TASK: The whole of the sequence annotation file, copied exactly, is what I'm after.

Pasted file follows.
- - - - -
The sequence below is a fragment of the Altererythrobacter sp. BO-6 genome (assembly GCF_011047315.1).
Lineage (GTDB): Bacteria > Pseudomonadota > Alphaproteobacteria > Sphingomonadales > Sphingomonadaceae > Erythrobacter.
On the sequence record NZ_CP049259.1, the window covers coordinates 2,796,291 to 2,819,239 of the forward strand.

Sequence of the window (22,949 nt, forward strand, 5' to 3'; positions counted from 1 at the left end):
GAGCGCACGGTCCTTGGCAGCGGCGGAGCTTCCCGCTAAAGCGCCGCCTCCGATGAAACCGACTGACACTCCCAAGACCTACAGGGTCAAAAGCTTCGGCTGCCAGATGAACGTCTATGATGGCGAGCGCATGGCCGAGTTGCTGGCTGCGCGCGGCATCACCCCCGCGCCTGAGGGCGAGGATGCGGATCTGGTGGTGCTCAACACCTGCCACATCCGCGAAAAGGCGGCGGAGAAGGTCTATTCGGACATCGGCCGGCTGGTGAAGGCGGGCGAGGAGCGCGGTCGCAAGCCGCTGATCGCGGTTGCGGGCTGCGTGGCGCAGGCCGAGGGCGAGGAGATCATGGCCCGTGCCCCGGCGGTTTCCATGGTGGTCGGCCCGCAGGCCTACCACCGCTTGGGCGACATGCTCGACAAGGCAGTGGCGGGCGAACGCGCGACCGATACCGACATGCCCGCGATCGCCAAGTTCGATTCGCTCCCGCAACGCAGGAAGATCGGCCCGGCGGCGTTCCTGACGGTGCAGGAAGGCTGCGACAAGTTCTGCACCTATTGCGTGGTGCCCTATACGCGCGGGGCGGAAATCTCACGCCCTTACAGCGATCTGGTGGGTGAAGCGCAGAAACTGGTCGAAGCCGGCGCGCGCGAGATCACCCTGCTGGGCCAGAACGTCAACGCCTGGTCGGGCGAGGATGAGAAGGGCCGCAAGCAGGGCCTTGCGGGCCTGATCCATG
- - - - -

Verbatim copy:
The sequence below is a fragment of the Altererythrobacter sp. BO-6 genome (assembly GCF_011047315.1).
Lineage (GTDB): Bacteria > Pseudomonadota > Alphaproteobacteria > Sphingomonadales > Sphingomonadaceae > Erythrobacter.
On the sequence record NZ_CP049259.1, the window covers coordinates 2,796,291 to 2,819,239 of the forward strand.

Sequence of the window (22,949 nt, forward strand, 5' to 3'; positions counted from 1 at the left end):
GAGCGCACGGTCCTTGGCAGCGGCGGAGCTTCCCGCTAAAGCGCCGCCTCCGATGAAACCGACTGACACTCCCAAGACCTACAGGGTCAAAAGCTTCGGCTGCCAGATGAACGTCTATGATGGCGAGCGCATGGCCGAGTTGCTGGCTGCGCGCGGCATCACCCCCGCGCCTGAGGGCGAGGATGCGGATCTGGTGGTGCTCAACACCTGCCACATCCGCGAAAAGGCGGCGGAGAAGGTCTATTCGGACATCGGCCGGCTGGTGAAGGCGGGCGAGGAGCGCGGTCGCAAGCCGCTGATCGCGGTTGCGGGCTGCGTGGCGCAGGCCGAGGGCGAGGAGATCATGGCCCGTGCCCCGGCGGTTTCCATGGTGGTCGGCCCGCAGGCCTACCACCGCTTGGGCGACATGCTCGACAAGGCAGTGGCGGGCGAACGCGCGACCGATACCGACATGCCCGCGATCGCCAAGTTCGATTCGCTCCCGCAACGCAGGAAGATCGGCCCGGCGGCGTTCCTGACGGTGCAGGAAGGCTGCGACAAGTTCTGCACCTATTGCGTGGTGCCCTATACGCGCGGGGCGGAAATCTCACGCCCTTACAGCGATCTGGTGGGTGAAGCGCAGAAACTGGTCGAAGCCGGCGCGCGCGAGATCACCCTGCTGGGCCAGAACGTCAACGCCTGGTCGGGCGAGGATGAGAAGGGCCGCAAGCAGGGCCTTGCGGGCCTGATCCATG